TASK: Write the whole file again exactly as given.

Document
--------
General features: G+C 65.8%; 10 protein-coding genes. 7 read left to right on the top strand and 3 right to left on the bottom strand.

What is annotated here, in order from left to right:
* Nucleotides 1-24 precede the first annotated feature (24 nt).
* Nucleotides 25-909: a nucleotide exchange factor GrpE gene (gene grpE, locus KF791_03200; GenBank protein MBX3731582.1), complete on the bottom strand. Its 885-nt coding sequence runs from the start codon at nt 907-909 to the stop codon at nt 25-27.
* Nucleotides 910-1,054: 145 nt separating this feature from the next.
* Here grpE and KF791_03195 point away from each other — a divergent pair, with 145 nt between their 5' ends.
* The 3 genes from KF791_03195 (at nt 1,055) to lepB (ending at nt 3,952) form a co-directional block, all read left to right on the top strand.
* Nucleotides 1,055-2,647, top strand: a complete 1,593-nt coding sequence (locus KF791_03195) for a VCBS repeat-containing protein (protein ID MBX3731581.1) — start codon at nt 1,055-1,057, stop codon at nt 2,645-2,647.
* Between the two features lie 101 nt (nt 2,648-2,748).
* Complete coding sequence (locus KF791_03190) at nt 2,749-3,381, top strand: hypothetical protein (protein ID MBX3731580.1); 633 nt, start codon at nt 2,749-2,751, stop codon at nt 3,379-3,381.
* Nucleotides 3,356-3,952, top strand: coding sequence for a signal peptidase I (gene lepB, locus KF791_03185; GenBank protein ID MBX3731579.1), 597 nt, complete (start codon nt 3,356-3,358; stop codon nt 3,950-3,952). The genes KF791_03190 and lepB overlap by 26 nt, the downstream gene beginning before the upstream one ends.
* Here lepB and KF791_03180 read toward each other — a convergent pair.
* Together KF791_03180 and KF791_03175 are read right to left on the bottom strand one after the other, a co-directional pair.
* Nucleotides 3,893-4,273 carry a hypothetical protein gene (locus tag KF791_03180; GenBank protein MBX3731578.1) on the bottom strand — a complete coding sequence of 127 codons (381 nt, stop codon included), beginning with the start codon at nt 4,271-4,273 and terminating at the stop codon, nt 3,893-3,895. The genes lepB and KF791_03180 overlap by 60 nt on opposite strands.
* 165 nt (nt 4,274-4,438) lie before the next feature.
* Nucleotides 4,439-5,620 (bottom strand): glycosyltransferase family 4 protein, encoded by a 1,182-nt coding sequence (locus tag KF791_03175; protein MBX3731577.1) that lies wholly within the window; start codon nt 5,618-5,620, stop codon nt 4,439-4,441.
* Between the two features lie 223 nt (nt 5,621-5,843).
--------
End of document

General features: G+C 65.8%; 10 protein-coding genes. 7 read left to right on the top strand and 3 right to left on the bottom strand.

What is annotated here, in order from left to right:
* Nucleotides 1-24 precede the first annotated feature (24 nt).
* Nucleotides 25-909: a nucleotide exchange factor GrpE gene (gene grpE, locus KF791_03200; GenBank protein MBX3731582.1), complete on the bottom strand. Its 885-nt coding sequence runs from the start codon at nt 907-909 to the stop codon at nt 25-27.
* Nucleotides 910-1,054: 145 nt separating this feature from the next.
* Here grpE and KF791_03195 point away from each other — a divergent pair, with 145 nt between their 5' ends.
* The 3 genes from KF791_03195 (at nt 1,055) to lepB (ending at nt 3,952) form a co-directional block, all read left to right on the top strand.
* Nucleotides 1,055-2,647, top strand: a complete 1,593-nt coding sequence (locus KF791_03195) for a VCBS repeat-containing protein (protein ID MBX3731581.1) — start codon at nt 1,055-1,057, stop codon at nt 2,645-2,647.
* Between the two features lie 101 nt (nt 2,648-2,748).
* Complete coding sequence (locus KF791_03190) at nt 2,749-3,381, top strand: hypothetical protein (protein ID MBX3731580.1); 633 nt, start codon at nt 2,749-2,751, stop codon at nt 3,379-3,381.
* Nucleotides 3,356-3,952, top strand: coding sequence for a signal peptidase I (gene lepB, locus KF791_03185; GenBank protein ID MBX3731579.1), 597 nt, complete (start codon nt 3,356-3,358; stop codon nt 3,950-3,952). The genes KF791_03190 and lepB overlap by 26 nt, the downstream gene beginning before the upstream one ends.
* Here lepB and KF791_03180 read toward each other — a convergent pair.
* Together KF791_03180 and KF791_03175 are read right to left on the bottom strand one after the other, a co-directional pair.
* Nucleotides 3,893-4,273 carry a hypothetical protein gene (locus tag KF791_03180; GenBank protein MBX3731578.1) on the bottom strand — a complete coding sequence of 127 codons (381 nt, stop codon included), beginning with the start codon at nt 4,271-4,273 and terminating at the stop codon, nt 3,893-3,895. The genes lepB and KF791_03180 overlap by 60 nt on opposite strands.
* 165 nt (nt 4,274-4,438) lie before the next feature.
* Nucleotides 4,439-5,620 (bottom strand): glycosyltransferase family 4 protein, encoded by a 1,182-nt coding sequence (locus tag KF791_03175; protein MBX3731577.1) that lies wholly within the window; start codon nt 5,618-5,620, stop codon nt 4,439-4,441.
* Between the two features lie 223 nt (nt 5,621-5,843).